One thing coronavirus has exposed more broadly is the importance of (good) ethics in tech and design. There have been people raising the alarm about potential missteps and ways to guard against them for years. Some of the more thoughtful books about ethics with algorithms and tech design were published in the last few years by Cathy O’Neil, Sara Wachter-Boettcher, and Virginia Eubanks. Books don’t get written overnight; each one represents years of thinking, writing, and research on the part of the author, and none of it done in a dark cave. Yet the ethical dilemmas raised by these authors seemed to be more of an industry concern (and a niche one at that) and not something that the general public paid attention to. Continue reading How Psychology Helped Me Recognize Toxic Tech
A key part of our process in a behavior change design project is to do a literature review. We comb the published peer-reviewed literature to find research that will help us understand the current project. For example, on a recent project where we wanted to design a wellness app for people on Medicaid and Medicare health plans, we looked at research on how social determinants of health (SDoH) affect access to wellness services and care and outcomes associated with community-based health and wellness models. The information we learn from the literature review helps us shape our own research by understanding what, if anything, we might be able to apply from the previous work, the types of questions we might want to ask, and the types of solutions that have worked on similar problems. Continue reading Every Project Needs Its Own Research
The reproducibility crisis has hit psychology hard. In writing Engaged: Designing for Behavior Change, I found myself having to double check whether some of the studies I learned about previously are still considered valid to cite. Part of the book writing process was a technical review, in which I asked five experts to read the manuscript and offer feedback about the accuracy and completeness of the information therein. From that feedback I went through another round of re-review of the information I’d included. Continue reading Can Context-Bound Research Replicate?
OK, so maybe Stephen Colbert wrote this list of tips for The Daily Show with Jon Stewart interviewers working on field pieces and not people like me who are doing field research for less entertaining purposes. No big deal. I read this list of advice in The Daily Show (The Book): An Oral History and knew it was just as useful for my type of research as it is for theirs. This is great advice for developing a rapport with someone, getting good information, and bringing a conversation back to a point. So without further ado: Continue reading Advice for Field Research From Stephen Colbert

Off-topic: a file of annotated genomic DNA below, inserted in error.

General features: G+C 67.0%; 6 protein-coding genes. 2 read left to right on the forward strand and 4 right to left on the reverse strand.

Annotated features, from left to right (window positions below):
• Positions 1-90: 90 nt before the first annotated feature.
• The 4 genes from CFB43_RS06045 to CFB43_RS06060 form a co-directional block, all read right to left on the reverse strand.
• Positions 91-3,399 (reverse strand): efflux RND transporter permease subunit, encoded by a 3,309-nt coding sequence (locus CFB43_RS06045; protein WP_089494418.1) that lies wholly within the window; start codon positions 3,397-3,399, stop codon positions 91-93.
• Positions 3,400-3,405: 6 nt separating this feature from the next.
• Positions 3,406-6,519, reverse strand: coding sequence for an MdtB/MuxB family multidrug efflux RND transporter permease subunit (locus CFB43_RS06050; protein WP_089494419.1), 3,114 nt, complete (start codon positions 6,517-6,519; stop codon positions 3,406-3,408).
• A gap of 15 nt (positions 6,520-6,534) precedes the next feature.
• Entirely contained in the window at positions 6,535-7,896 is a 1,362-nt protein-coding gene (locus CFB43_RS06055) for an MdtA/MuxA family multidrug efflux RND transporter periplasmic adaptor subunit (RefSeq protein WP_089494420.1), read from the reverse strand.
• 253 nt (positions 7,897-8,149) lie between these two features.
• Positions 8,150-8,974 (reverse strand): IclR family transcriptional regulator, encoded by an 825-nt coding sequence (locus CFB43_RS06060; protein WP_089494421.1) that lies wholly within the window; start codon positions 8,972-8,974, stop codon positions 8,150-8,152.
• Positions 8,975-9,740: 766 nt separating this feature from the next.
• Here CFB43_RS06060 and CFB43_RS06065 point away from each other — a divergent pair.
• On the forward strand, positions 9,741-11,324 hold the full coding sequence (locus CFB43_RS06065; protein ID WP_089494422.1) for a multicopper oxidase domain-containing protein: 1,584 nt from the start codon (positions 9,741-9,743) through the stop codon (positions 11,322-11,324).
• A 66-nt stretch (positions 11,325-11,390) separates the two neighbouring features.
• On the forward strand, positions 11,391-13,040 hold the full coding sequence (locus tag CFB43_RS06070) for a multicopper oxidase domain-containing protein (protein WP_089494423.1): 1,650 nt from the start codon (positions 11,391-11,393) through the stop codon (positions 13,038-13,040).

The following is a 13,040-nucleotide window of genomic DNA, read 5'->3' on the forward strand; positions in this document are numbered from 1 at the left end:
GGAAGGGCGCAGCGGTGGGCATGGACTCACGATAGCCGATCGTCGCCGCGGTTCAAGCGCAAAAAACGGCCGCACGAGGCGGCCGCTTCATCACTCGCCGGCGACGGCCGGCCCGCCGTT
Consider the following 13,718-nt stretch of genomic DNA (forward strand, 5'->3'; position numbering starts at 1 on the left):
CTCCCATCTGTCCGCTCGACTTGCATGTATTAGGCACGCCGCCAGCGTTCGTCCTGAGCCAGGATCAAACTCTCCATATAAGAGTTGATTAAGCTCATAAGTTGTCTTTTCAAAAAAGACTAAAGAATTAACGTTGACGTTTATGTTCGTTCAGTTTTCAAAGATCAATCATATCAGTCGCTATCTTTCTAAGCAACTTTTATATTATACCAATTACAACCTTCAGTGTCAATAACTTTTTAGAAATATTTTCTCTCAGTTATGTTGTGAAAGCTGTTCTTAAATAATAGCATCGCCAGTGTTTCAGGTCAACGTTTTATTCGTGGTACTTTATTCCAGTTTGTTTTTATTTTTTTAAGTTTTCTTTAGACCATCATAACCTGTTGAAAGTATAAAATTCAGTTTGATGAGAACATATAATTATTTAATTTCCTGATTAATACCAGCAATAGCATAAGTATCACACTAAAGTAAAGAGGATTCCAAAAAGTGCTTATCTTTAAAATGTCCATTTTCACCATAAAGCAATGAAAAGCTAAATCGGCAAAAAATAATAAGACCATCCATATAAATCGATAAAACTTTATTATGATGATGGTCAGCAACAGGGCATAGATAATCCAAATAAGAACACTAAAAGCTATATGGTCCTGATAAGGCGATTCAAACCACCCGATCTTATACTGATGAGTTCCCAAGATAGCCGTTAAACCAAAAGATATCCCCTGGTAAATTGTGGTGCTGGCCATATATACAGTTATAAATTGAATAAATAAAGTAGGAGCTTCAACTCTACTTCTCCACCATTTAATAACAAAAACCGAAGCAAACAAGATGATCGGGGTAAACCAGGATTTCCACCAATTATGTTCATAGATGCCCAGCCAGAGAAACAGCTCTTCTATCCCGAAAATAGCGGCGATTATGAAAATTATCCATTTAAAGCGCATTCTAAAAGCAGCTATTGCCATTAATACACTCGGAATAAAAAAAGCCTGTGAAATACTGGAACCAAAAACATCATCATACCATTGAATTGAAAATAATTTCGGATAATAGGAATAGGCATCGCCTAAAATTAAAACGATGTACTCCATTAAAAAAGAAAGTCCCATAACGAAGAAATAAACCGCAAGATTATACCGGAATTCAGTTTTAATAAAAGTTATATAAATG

Like many psychologists, I was dismayed to see the results of a recent study that attempted to replicate 100 different psychology studies, and managed to support the results in only 36% of cases. The inferential statistical analyses used to make sense of the results of psychology studies are intended to sift through patterns and separate the reliable ones–the ones that aren’t just blips in the data, that are strong enough that they probably represent some real phenomenon–from the spurious. Clearly, in many cases, they are failing. Continue reading Replication, Validity, and the File Drawer Problem in Psychological Research
As an undergraduate studying psychology, I dreaded my required research methods classes. Years later as a graduate student instructor, I saw the same lack of enthusiasm in my own students. That’s right, I opted to teach research methods. At some point as I became a better researcher and scientist, it became clear how important research methods are and how interesting they can be. Continue reading Research Methods Matter: The Case of Coffee and Productivity